The difference between America and Israel? There isn’t one

Netanyahu knows he can get away with anything in America, says Robert Fisk
Families clubbing together to build their own affordable accommodation

Do It Yourself approach to securing a new house

Community land trusts marking a new trend for taking the initiative away from developers
Head of WWF UK: We didn’t send Cameron to the Arctic to see green ideas freeze

David Nussbaum: We didn’t send Cameron to the Arctic to see green ideas freeze

The head of WWF UK remains sanguine despite the Government’s failure to live up to its pledges on the environment
Author Kazuo Ishiguro on being inspired by shoot-outs and samurai

Author Kazuo Ishiguro on being inspired by shoot-outs and samurai

Set in a mythologised 5th-century Britain, ‘The Buried Giant’ is a strange beast
With money, corruption and drugs, this monk fears Buddhism in Thailand is a ‘poisoned fruit’

Money, corruption and drugs

The monk who fears Buddhism in Thailand is a ‘poisoned fruit’
America's first slavery museum established at Django Unchained plantation - 150 years after slavery outlawed

150 years after it was outlawed...

... America's first slavery museum is established in Louisiana
Kelly Clarkson: How I snubbed Simon Cowell and become a Grammy-winning superstar

Kelly Clarkson: How I snubbed Simon Cowell and become a Grammy-winning superstar

The first 'American Idol' winner on how she manages to remain her own woman – Jane Austen fascination and all
Tony Oursler on exploring our uneasy relationship with technology with his new show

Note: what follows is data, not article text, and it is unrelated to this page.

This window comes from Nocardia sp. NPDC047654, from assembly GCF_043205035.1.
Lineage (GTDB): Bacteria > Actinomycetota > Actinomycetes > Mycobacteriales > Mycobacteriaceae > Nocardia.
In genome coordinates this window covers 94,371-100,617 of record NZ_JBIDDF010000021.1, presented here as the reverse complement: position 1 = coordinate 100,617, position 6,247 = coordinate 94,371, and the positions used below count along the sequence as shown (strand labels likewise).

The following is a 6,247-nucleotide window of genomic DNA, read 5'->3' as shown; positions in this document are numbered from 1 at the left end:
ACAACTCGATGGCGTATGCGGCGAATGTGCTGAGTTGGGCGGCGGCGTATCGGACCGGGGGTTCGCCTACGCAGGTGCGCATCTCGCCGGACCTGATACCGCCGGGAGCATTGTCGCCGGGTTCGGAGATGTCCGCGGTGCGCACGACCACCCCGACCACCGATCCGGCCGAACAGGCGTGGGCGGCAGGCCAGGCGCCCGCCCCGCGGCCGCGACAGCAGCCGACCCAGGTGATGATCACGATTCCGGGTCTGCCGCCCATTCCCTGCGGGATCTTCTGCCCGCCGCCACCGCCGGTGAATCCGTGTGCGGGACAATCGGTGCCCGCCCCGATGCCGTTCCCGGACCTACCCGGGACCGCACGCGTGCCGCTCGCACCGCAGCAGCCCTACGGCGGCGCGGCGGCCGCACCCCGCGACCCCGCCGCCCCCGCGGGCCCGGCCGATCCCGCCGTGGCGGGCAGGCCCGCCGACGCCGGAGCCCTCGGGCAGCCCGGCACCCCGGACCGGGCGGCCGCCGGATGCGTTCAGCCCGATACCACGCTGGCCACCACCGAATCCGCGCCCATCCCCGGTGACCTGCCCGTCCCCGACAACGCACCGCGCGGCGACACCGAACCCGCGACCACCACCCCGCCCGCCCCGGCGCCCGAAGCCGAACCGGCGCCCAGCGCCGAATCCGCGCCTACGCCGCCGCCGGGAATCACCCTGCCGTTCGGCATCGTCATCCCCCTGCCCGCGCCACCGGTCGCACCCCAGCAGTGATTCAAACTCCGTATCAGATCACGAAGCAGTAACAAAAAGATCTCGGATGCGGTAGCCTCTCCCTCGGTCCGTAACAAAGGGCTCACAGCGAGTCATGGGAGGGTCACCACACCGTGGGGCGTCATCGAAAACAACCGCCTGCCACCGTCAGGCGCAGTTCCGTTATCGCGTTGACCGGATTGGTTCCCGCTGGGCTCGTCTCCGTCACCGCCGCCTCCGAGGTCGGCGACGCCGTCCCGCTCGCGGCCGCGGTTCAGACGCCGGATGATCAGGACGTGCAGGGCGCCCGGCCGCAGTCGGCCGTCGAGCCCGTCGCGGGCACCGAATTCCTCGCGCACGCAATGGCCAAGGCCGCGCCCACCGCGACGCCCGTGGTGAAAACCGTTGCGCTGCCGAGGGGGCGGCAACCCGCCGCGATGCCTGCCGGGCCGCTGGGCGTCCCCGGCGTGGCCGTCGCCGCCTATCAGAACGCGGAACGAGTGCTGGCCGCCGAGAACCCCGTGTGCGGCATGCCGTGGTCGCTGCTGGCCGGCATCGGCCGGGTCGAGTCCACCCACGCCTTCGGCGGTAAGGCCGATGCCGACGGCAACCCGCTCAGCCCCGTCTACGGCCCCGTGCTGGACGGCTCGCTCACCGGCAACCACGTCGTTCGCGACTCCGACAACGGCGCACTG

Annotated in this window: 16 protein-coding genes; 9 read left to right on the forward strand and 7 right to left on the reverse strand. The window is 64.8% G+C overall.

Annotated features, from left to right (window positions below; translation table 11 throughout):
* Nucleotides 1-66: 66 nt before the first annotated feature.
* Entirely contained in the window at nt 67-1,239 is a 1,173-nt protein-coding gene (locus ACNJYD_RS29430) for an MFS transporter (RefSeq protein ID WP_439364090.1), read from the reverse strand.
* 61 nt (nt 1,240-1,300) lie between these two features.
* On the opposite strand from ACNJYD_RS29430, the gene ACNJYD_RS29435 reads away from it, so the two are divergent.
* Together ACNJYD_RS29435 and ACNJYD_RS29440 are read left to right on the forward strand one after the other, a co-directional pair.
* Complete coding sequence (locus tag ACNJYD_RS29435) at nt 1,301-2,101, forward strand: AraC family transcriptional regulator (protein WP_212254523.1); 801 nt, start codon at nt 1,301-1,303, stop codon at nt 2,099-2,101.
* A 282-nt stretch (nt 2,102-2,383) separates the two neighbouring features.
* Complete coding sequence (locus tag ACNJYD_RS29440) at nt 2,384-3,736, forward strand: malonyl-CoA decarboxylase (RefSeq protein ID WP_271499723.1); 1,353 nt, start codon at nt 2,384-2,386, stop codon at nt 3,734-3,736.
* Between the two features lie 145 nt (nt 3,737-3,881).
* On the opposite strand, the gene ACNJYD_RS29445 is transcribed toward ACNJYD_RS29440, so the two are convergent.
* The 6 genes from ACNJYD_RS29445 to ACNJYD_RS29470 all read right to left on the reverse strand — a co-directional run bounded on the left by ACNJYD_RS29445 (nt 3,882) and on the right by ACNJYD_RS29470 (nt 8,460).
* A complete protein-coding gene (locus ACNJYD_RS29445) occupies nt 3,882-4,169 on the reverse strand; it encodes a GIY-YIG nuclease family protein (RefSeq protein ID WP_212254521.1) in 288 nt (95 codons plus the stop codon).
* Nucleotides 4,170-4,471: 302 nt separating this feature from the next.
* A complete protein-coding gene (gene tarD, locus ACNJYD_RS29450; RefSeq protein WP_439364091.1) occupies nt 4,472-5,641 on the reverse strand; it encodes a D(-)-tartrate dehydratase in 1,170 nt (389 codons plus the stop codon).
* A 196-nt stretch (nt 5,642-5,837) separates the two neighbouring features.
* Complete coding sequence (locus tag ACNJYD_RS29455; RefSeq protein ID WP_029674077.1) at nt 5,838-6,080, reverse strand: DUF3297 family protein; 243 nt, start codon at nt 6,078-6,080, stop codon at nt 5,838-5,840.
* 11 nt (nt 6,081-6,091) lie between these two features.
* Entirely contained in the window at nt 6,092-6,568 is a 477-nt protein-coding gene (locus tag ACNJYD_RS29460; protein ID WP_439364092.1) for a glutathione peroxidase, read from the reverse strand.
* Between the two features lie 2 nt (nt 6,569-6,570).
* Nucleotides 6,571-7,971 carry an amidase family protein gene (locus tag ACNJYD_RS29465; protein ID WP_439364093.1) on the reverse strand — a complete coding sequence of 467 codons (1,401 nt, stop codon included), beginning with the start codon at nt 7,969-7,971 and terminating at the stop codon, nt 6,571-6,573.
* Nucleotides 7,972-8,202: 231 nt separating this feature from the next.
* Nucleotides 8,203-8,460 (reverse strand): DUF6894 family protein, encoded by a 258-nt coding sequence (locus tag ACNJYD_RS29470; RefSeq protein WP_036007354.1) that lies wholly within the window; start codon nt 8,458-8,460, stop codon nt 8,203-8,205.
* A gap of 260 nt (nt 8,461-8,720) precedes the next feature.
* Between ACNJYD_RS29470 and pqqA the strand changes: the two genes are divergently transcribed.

You won't believe your eyes

Tony Oursler's new show explores our uneasy relationship with technology. He's one of a growing number of artists with that preoccupation
Ian Herbert: Peter Moores must go. He should never have been brought back to fail again

Moores must go. He should never have been brought back to fail again

The England coach leaves players to find solutions - which makes you wonder where he adds value, says Ian Herbert
War with Isis: Fears that the looming battle for Mosul will unleash 'a million refugees'

The battle for Mosul will unleash 'a million refugees'

Aid agencies prepare for vast exodus following planned Iraqi offensive against the Isis-held city, reports Patrick Cockburn
Yvette Cooper: We can't lose the election. There's too much on the line

Yvette Cooper: We can't lose the election. There's too much on the line

The shadow Home Secretary on fighting radical Islam, protecting children, and why anyone in Labour who's thinking beyond May must 'sort themselves out'
A bad week for the Greens: Leader Natalie Bennett's 'car crash' radio interview is followed by Brighton council's failure to set a budget due to infighting

It's not easy being Green

After a bad week in which its leader had a public meltdown and its only city council couldn't agree on a budget vote, what next for the alternative party? It's over to Caroline Lucas to find out
Gorillas nearly missed: BBC producers didn't want to broadcast Sir David Attenborough's famed Rwandan encounter

Gorillas nearly missed

BBC producers didn't want to broadcast Sir David Attenborough's famed Rwandan encounter
Downton Abbey effect sees impoverished Italian nobles inspired to open their doors to paying guests for up to €650 a night

The Downton Abbey effect

Impoverished Italian nobles are opening their doors to paying guests, inspired by the TV drama
China's wild panda numbers have increased by 17% since 2003, new census reveals

China's wild panda numbers on the up

New census reveals 17% since 2003